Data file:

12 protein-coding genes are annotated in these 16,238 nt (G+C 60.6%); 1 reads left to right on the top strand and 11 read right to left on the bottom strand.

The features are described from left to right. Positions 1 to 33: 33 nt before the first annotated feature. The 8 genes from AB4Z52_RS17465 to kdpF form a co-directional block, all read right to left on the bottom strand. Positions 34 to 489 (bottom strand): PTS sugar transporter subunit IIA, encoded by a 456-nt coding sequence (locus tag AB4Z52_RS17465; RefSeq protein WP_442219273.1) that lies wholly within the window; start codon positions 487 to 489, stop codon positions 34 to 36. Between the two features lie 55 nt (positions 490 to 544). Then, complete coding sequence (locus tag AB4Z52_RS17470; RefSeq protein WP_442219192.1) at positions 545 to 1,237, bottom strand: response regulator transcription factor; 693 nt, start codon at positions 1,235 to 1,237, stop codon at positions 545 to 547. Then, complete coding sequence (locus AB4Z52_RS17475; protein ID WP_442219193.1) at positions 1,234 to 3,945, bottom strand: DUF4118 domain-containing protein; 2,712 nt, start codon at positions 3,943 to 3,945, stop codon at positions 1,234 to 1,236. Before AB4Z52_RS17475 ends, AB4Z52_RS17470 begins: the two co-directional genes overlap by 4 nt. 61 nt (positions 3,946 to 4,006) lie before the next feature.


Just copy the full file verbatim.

12 protein-coding genes are annotated in these 16,238 nt (G+C 60.6%); 1 reads left to right on the top strand and 11 read right to left on the bottom strand.

The features are described from left to right. Positions 1 to 33: 33 nt before the first annotated feature. The 8 genes from AB4Z52_RS17465 to kdpF form a co-directional block, all read right to left on the bottom strand. Positions 34 to 489 (bottom strand): PTS sugar transporter subunit IIA, encoded by a 456-nt coding sequence (locus tag AB4Z52_RS17465; RefSeq protein WP_442219273.1) that lies wholly within the window; start codon positions 487 to 489, stop codon positions 34 to 36. Between the two features lie 55 nt (positions 490 to 544). Then, complete coding sequence (locus tag AB4Z52_RS17470; RefSeq protein WP_442219192.1) at positions 545 to 1,237, bottom strand: response regulator transcription factor; 693 nt, start codon at positions 1,235 to 1,237, stop codon at positions 545 to 547. Then, complete coding sequence (locus AB4Z52_RS17475; protein ID WP_442219193.1) at positions 1,234 to 3,945, bottom strand: DUF4118 domain-containing protein; 2,712 nt, start codon at positions 3,943 to 3,945, stop codon at positions 1,234 to 1,236. Before AB4Z52_RS17475 ends, AB4Z52_RS17470 begins: the two co-directional genes overlap by 4 nt. 61 nt (positions 3,946 to 4,006) lie before the next feature.